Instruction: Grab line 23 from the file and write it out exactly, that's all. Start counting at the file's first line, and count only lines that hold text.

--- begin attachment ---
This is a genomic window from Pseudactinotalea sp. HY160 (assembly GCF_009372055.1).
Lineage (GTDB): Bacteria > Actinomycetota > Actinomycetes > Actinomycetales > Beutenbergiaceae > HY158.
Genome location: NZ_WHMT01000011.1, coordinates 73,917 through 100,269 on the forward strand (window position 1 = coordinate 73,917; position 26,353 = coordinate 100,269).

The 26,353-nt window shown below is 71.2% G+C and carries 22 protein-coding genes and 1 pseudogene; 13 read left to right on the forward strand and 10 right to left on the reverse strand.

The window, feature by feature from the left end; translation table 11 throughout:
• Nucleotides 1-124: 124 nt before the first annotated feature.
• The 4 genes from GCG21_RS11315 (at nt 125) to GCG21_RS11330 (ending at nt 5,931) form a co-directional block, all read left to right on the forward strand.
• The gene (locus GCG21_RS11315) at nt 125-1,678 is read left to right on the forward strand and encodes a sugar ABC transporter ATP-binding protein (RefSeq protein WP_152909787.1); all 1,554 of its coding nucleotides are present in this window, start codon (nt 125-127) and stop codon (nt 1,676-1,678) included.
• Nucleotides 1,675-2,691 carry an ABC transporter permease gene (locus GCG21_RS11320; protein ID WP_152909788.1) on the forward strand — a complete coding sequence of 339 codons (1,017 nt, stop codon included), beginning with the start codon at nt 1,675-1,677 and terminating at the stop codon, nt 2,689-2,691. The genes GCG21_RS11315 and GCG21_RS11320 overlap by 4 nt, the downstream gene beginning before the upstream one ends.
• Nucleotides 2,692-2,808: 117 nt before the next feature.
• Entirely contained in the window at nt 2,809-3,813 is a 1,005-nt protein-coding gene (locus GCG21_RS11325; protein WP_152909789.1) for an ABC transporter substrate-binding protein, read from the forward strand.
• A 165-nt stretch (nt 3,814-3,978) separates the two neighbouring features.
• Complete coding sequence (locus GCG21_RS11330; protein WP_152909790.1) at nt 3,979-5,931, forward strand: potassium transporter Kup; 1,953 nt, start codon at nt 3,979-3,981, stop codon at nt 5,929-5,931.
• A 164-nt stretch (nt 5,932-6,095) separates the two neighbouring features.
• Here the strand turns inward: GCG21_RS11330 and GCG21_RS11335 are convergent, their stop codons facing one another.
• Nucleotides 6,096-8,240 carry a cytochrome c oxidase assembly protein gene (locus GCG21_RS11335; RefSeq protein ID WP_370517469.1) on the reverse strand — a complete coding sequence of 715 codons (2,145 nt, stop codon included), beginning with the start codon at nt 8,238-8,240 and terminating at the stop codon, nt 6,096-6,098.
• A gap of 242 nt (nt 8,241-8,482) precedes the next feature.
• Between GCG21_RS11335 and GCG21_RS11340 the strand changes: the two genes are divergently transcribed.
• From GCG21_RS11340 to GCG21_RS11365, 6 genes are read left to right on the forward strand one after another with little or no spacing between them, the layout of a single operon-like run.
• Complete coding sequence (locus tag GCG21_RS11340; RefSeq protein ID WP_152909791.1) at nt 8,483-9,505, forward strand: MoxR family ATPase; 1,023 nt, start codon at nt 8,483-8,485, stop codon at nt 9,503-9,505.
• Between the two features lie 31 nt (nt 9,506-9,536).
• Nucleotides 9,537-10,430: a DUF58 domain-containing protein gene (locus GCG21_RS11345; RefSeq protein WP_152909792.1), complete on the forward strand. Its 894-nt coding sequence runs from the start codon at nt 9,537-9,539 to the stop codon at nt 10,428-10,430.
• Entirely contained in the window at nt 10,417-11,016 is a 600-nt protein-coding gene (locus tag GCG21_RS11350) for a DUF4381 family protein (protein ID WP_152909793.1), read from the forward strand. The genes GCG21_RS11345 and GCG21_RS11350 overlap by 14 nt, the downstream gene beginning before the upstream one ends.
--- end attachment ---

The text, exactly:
• Entirely contained in the window at nt 10,417-11,016 is a 600-nt protein-coding gene (locus tag GCG21_RS11350) for a DUF4381 family protein (protein ID WP_152909793.1), read from the forward strand. The genes GCG21_RS11345 and GCG21_RS11350 overlap by 14 nt, the downstream gene beginning before the upstream one ends.